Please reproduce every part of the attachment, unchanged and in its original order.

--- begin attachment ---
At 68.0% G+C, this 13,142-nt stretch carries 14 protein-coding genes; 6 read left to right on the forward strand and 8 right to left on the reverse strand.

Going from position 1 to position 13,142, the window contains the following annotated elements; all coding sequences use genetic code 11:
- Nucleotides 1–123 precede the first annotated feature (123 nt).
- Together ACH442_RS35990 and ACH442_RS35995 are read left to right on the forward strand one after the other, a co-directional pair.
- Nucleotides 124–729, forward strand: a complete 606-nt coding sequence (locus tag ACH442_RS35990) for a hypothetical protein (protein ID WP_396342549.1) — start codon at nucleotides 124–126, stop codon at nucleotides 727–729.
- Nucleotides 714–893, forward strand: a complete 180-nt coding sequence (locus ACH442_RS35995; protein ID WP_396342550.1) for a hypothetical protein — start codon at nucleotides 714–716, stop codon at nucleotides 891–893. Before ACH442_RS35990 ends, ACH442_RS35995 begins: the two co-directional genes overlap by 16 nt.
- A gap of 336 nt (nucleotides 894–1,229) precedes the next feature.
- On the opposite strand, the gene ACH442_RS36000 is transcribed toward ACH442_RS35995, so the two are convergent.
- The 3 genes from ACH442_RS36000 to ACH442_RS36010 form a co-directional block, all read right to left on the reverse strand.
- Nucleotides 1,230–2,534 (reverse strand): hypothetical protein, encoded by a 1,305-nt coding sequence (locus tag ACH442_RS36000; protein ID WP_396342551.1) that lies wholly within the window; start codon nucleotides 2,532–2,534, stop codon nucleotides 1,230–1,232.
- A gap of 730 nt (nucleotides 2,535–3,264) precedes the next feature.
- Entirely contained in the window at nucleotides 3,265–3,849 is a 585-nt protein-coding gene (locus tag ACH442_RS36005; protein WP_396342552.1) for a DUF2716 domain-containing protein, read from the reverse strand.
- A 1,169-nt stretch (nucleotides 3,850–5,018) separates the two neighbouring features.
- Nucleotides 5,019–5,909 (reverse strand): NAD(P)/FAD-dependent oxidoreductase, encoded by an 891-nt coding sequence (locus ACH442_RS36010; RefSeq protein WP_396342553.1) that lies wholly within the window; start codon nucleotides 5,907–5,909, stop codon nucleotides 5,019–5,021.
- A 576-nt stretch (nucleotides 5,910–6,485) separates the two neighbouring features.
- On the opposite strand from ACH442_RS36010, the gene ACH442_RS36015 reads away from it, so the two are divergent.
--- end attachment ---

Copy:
At 68.0% G+C, this 13,142-nt stretch carries 14 protein-coding genes; 6 read left to right on the forward strand and 8 right to left on the reverse strand.

Going from position 1 to position 13,142, the window contains the following annotated elements; all coding sequences use genetic code 11:
- Nucleotides 1–123 precede the first annotated feature (123 nt).
- Together ACH442_RS35990 and ACH442_RS35995 are read left to right on the forward strand one after the other, a co-directional pair.
- Nucleotides 124–729, forward strand: a complete 606-nt coding sequence (locus tag ACH442_RS35990) for a hypothetical protein (protein ID WP_396342549.1) — start codon at nucleotides 124–126, stop codon at nucleotides 727–729.
- Nucleotides 714–893, forward strand: a complete 180-nt coding sequence (locus ACH442_RS35995; protein ID WP_396342550.1) for a hypothetical protein — start codon at nucleotides 714–716, stop codon at nucleotides 891–893. Before ACH442_RS35990 ends, ACH442_RS35995 begins: the two co-directional genes overlap by 16 nt.
- A gap of 336 nt (nucleotides 894–1,229) precedes the next feature.
- On the opposite strand, the gene ACH442_RS36000 is transcribed toward ACH442_RS35995, so the two are convergent.
- The 3 genes from ACH442_RS36000 to ACH442_RS36010 form a co-directional block, all read right to left on the reverse strand.
- Nucleotides 1,230–2,534 (reverse strand): hypothetical protein, encoded by a 1,305-nt coding sequence (locus tag ACH442_RS36000; protein ID WP_396342551.1) that lies wholly within the window; start codon nucleotides 2,532–2,534, stop codon nucleotides 1,230–1,232.
- A gap of 730 nt (nucleotides 2,535–3,264) precedes the next feature.
- Entirely contained in the window at nucleotides 3,265–3,849 is a 585-nt protein-coding gene (locus tag ACH442_RS36005; protein WP_396342552.1) for a DUF2716 domain-containing protein, read from the reverse strand.
- A 1,169-nt stretch (nucleotides 3,850–5,018) separates the two neighbouring features.
- Nucleotides 5,019–5,909 (reverse strand): NAD(P)/FAD-dependent oxidoreductase, encoded by an 891-nt coding sequence (locus ACH442_RS36010; RefSeq protein WP_396342553.1) that lies wholly within the window; start codon nucleotides 5,907–5,909, stop codon nucleotides 5,019–5,021.
- A 576-nt stretch (nucleotides 5,910–6,485) separates the two neighbouring features.
- On the opposite strand from ACH442_RS36010, the gene ACH442_RS36015 reads away from it, so the two are divergent.